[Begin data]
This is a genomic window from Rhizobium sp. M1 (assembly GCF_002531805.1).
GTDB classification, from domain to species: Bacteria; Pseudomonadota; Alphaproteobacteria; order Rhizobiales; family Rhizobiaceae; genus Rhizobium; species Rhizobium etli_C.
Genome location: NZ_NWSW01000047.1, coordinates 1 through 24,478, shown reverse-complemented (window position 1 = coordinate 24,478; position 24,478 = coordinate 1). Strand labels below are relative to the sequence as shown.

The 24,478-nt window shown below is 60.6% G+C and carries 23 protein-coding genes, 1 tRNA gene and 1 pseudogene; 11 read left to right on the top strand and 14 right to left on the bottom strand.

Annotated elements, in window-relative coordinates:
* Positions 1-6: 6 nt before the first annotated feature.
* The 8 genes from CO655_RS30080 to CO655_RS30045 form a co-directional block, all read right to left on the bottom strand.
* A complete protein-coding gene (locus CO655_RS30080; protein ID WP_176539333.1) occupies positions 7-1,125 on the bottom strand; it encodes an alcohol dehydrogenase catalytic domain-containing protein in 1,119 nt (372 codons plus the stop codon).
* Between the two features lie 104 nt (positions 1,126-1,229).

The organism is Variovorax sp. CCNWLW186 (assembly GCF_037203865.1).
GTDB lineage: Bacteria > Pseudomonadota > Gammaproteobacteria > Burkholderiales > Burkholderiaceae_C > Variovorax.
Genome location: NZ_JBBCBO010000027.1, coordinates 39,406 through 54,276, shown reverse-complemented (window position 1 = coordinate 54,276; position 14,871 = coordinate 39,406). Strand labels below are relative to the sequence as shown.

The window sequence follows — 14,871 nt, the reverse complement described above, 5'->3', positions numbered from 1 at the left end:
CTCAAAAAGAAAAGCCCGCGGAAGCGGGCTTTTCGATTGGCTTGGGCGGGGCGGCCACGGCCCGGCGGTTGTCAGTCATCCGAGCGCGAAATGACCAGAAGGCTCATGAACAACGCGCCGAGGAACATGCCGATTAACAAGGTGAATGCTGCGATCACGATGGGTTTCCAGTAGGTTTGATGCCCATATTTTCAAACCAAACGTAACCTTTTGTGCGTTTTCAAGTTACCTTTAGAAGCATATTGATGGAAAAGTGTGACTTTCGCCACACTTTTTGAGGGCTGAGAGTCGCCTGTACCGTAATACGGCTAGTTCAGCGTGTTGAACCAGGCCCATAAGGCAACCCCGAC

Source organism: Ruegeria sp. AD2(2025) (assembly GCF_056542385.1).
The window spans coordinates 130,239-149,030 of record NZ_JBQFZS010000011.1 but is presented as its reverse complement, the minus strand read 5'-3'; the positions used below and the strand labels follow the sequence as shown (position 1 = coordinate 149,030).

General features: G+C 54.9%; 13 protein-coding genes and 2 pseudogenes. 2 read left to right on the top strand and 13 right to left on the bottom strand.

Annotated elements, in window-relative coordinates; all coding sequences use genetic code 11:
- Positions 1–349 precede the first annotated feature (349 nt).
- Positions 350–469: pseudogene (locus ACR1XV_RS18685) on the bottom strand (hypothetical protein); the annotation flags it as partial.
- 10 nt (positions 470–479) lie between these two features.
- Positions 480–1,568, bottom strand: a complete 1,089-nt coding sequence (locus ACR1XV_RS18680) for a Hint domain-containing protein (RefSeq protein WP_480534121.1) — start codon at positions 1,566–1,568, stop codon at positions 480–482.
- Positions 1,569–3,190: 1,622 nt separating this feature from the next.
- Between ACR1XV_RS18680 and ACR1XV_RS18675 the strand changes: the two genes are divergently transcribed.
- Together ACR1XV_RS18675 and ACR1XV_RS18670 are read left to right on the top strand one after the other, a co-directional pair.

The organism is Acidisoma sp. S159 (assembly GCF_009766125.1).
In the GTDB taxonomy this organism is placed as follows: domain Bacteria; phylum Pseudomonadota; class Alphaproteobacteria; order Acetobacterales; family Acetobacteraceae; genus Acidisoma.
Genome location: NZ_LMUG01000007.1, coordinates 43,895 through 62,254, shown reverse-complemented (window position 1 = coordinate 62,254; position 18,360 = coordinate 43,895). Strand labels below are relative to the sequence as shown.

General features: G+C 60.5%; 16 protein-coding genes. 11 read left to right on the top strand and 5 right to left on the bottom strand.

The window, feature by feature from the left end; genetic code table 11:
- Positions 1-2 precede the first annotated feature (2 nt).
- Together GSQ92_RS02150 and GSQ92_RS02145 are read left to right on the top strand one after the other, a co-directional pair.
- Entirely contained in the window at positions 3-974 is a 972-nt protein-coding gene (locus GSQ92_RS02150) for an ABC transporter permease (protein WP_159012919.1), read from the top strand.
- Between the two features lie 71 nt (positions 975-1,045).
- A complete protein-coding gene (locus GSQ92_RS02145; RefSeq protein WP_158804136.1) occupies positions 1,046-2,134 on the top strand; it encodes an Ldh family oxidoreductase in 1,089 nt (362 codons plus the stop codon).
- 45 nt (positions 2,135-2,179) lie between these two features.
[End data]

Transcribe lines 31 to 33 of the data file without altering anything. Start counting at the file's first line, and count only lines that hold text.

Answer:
- Positions 1-2 precede the first annotated feature (2 nt).
- Together GSQ92_RS02150 and GSQ92_RS02145 are read left to right on the top strand one after the other, a co-directional pair.
- Entirely contained in the window at positions 3-974 is a 972-nt protein-coding gene (locus GSQ92_RS02150) for an ABC transporter permease (protein WP_159012919.1), read from the top strand.